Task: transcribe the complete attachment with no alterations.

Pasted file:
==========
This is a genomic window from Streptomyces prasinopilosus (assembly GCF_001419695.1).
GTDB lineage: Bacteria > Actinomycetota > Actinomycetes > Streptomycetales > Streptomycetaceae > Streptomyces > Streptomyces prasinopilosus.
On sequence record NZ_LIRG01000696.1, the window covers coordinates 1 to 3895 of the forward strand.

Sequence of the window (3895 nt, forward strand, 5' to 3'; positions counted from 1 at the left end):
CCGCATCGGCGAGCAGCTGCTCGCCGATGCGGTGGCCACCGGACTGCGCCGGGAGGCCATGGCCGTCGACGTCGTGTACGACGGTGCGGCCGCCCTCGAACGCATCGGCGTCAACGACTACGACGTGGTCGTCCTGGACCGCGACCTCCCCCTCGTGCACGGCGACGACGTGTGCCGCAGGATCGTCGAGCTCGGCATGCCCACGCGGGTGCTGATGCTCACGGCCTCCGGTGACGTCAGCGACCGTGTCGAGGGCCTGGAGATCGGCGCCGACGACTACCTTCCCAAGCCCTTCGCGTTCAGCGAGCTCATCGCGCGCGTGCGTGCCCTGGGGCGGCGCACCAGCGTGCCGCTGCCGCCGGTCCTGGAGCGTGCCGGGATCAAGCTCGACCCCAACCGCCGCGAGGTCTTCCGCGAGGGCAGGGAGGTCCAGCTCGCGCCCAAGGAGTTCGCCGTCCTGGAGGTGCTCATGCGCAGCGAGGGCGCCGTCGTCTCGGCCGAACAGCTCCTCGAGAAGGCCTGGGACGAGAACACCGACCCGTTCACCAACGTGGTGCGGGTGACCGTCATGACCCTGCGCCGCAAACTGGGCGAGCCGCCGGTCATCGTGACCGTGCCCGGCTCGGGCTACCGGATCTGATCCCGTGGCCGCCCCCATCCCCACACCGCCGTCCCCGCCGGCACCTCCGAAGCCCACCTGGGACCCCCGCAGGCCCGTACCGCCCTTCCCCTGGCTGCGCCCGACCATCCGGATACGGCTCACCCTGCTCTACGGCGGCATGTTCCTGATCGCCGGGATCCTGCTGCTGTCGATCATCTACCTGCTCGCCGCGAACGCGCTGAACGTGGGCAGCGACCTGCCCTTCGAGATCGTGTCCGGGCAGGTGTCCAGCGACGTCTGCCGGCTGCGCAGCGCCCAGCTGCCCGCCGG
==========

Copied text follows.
This is a genomic window from Streptomyces prasinopilosus (assembly GCF_001419695.1).
GTDB lineage: Bacteria > Actinomycetota > Actinomycetes > Streptomycetales > Streptomycetaceae > Streptomyces > Streptomyces prasinopilosus.
On sequence record NZ_LIRG01000696.1, the window covers coordinates 1 to 3895 of the forward strand.

Sequence of the window (3895 nt, forward strand, 5' to 3'; positions counted from 1 at the left end):
CCGCATCGGCGAGCAGCTGCTCGCCGATGCGGTGGCCACCGGACTGCGCCGGGAGGCCATGGCCGTCGACGTCGTGTACGACGGTGCGGCCGCCCTCGAACGCATCGGCGTCAACGACTACGACGTGGTCGTCCTGGACCGCGACCTCCCCCTCGTGCACGGCGACGACGTGTGCCGCAGGATCGTCGAGCTCGGCATGCCCACGCGGGTGCTGATGCTCACGGCCTCCGGTGACGTCAGCGACCGTGTCGAGGGCCTGGAGATCGGCGCCGACGACTACCTTCCCAAGCCCTTCGCGTTCAGCGAGCTCATCGCGCGCGTGCGTGCCCTGGGGCGGCGCACCAGCGTGCCGCTGCCGCCGGTCCTGGAGCGTGCCGGGATCAAGCTCGACCCCAACCGCCGCGAGGTCTTCCGCGAGGGCAGGGAGGTCCAGCTCGCGCCCAAGGAGTTCGCCGTCCTGGAGGTGCTCATGCGCAGCGAGGGCGCCGTCGTCTCGGCCGAACAGCTCCTCGAGAAGGCCTGGGACGAGAACACCGACCCGTTCACCAACGTGGTGCGGGTGACCGTCATGACCCTGCGCCGCAAACTGGGCGAGCCGCCGGTCATCGTGACCGTGCCCGGCTCGGGCTACCGGATCTGATCCCGTGGCCGCCCCCATCCCCACACCGCCGTCCCCGCCGGCACCTCCGAAGCCCACCTGGGACCCCCGCAGGCCCGTACCGCCCTTCCCCTGGCTGCGCCCGACCATCCGGATACGGCTCACCCTGCTCTACGGCGGCATGTTCCTGATCGCCGGGATCCTGCTGCTGTCGATCATCTACCTGCTCGCCGCGAACGCGCTGAACGTGGGCAGCGACCTGCCCTTCGAGATCGTGTCCGGGCAGGTGTCCAGCGACGTCTGCCGGCTGCGCAGCGCCCAGCTGCCCGCCGG